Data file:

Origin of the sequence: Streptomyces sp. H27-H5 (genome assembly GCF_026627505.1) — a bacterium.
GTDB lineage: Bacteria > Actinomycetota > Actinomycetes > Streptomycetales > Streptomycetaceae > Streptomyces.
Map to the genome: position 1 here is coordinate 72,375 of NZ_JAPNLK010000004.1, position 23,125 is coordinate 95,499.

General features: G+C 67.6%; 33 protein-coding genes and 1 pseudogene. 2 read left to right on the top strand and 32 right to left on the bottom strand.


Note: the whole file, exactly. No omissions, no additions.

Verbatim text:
Origin of the sequence: Streptomyces sp. H27-H5 (genome assembly GCF_026627505.1) — a bacterium.
GTDB lineage: Bacteria > Actinomycetota > Actinomycetes > Streptomycetales > Streptomycetaceae > Streptomyces.
Map to the genome: position 1 here is coordinate 72,375 of NZ_JAPNLK010000004.1, position 23,125 is coordinate 95,499.

General features: G+C 67.6%; 33 protein-coding genes and 1 pseudogene. 2 read left to right on the top strand and 32 right to left on the bottom strand.